4 —Be Flexible

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The Impact, Urgency, Priority Matrix— a useful tool for determining which items are truly priorities and which can be set aside during times of instability.

A crucial component of succeeding through flexibility is the establishment of short-cycle communications routines. This ensures new project turn-arounds aren’t held up by unnecessary delays, that there isn’t a lot of back-and-forth for approvals, and that teams are empowered to do what their on-the-ground expertise tells them is best. Because saving time in action is important for staying ahead of a rapidly moving curve. Which brings us to step 5…

5 — Make Decisions Quickly

We push for this mode of operation because a Lean mindset and Agile routines allow for empowered, rapid decision making, which is essential to being able to respond to changes in real time. If you’ve picked up on a new mode of interaction you think will work well for reaching your customers in this moment (e.g., video), you don’t have time to set up a new department and bring in established expertise. You need a small faction of people to do quick research, run some lightweight tests to establish a baseline, and to continue to iterate rapidly as you roll the new solution out. Getting bogged down in bureaucracy is never good, but at a time like this, it could be disastrous.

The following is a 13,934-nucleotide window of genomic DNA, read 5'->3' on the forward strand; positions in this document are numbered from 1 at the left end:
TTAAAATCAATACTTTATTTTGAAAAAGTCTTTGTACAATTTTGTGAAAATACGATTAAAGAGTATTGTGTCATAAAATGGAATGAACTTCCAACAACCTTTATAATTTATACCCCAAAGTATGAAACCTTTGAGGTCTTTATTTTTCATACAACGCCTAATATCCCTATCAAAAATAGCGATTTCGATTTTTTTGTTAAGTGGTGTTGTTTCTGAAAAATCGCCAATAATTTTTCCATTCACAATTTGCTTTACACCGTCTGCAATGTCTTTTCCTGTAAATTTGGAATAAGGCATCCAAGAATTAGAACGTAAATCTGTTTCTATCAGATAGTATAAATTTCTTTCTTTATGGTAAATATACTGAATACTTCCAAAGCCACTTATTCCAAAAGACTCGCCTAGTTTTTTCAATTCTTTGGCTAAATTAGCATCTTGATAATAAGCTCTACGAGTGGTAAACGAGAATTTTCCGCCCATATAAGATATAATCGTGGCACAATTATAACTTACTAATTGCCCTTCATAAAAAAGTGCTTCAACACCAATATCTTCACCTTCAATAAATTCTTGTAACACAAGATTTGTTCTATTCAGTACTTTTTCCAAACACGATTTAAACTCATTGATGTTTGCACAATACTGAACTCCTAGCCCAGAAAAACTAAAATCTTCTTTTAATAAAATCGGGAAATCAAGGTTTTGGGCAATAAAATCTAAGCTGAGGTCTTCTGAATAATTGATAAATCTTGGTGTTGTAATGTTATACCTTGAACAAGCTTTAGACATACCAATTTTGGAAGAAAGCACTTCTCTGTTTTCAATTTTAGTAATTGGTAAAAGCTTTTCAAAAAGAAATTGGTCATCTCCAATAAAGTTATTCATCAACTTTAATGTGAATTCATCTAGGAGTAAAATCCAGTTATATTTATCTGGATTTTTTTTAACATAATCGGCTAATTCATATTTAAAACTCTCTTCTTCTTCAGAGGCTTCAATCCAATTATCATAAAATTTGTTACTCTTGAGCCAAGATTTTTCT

6— Give teams permission to prioritize

The tendency in times of uncertainty is to tighten the reins, hold everything closer and attempt to micromanage everything. We all want to believe we alone have the power to minimize impact if we just hold tight enough. But that’s just not the case.